I gave Zach several months to post this. And he hasn’t. I am not sure why, but it’s probably because he’s too busy advancing his skills and the capacity of his makerbots to take the time. A few months ago we hosted an amazing hackathon at NYC Resistor. During that event Bill was hard at work getting to grips with how the model 15-ro teletype, that I bought on e-bay for a dollar, operated.
It turns out the teletype only has 2 electromechanical parts… the motor and an actuator. Everything else is mechanical. All the amazing engineering and mind blowing beauty aside… that makes it very difficult to debug the device. So while Bill was struggling to step the device through it’s instructions Zach was building and perfecting yet another makerbot.
As the two of them conversed about their trials and tribulations Zach set out to use his makerbot to help Bill out. He designed a gear that bill could use to manually advance the main rotational shaft in the device and thusly step through instructions. Moderately simple little thing, but obviously designing these obvious components is… somewhat harder than it looks.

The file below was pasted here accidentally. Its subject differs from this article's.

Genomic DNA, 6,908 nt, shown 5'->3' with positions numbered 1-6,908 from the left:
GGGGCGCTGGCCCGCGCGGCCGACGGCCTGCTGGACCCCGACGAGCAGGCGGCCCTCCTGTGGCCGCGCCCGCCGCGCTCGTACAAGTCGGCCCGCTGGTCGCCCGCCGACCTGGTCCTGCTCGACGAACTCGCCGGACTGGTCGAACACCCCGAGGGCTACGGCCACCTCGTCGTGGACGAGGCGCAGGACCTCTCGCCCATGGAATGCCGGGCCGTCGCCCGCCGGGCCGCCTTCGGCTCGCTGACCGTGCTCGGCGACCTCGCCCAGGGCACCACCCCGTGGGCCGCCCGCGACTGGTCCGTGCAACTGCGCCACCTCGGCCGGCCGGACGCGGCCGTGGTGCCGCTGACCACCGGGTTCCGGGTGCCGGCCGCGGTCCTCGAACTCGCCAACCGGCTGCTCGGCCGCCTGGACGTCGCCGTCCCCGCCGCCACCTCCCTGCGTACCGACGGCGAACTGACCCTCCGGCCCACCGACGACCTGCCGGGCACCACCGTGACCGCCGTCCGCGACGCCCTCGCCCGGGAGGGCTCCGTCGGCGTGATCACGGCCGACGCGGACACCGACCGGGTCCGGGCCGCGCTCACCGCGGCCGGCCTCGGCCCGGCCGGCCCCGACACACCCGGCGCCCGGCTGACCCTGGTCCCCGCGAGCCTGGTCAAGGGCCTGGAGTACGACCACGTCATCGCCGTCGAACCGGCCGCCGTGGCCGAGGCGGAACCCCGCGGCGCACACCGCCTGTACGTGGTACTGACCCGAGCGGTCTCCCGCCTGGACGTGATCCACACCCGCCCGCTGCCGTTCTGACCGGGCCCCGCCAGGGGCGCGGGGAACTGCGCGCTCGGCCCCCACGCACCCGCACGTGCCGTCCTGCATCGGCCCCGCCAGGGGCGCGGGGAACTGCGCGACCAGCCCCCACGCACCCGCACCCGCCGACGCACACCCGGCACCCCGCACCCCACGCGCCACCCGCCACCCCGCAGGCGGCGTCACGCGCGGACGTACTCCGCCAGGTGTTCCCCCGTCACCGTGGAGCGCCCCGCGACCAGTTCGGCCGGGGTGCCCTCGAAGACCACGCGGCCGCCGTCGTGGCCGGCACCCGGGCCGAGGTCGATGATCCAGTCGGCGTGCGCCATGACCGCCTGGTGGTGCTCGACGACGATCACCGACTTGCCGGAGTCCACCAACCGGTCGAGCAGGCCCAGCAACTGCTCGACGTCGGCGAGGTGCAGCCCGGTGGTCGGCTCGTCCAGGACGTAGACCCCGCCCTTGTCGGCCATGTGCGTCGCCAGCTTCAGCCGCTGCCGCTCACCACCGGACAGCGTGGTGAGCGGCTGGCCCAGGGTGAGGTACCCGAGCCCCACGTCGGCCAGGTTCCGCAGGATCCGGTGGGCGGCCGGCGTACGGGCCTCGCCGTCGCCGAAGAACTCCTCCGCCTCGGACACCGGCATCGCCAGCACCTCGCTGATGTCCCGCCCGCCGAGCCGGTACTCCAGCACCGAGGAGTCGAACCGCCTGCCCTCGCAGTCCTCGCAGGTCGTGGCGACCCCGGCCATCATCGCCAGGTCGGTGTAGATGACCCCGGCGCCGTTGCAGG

The amazing part to me isn’t the component made by zach, or the teletype. It’s the fusion of a prototyped component made using 2010 technology used to solve a problem on a 1930s machine. Just because two guys working on very different projects just happened to be sitting next to each other when they worked on their respective contraptions.
To me the image of this one new component on this amazing piece of antiquity is a thing of subtle beauty. A clash of cultures, a contrast of design, and a community of exceptional craft all there in one simple photo. Sometimes a thousand words simply isn’t enough to describe it.
Anyways, I hope you guys are seeing something as amazing here as I am.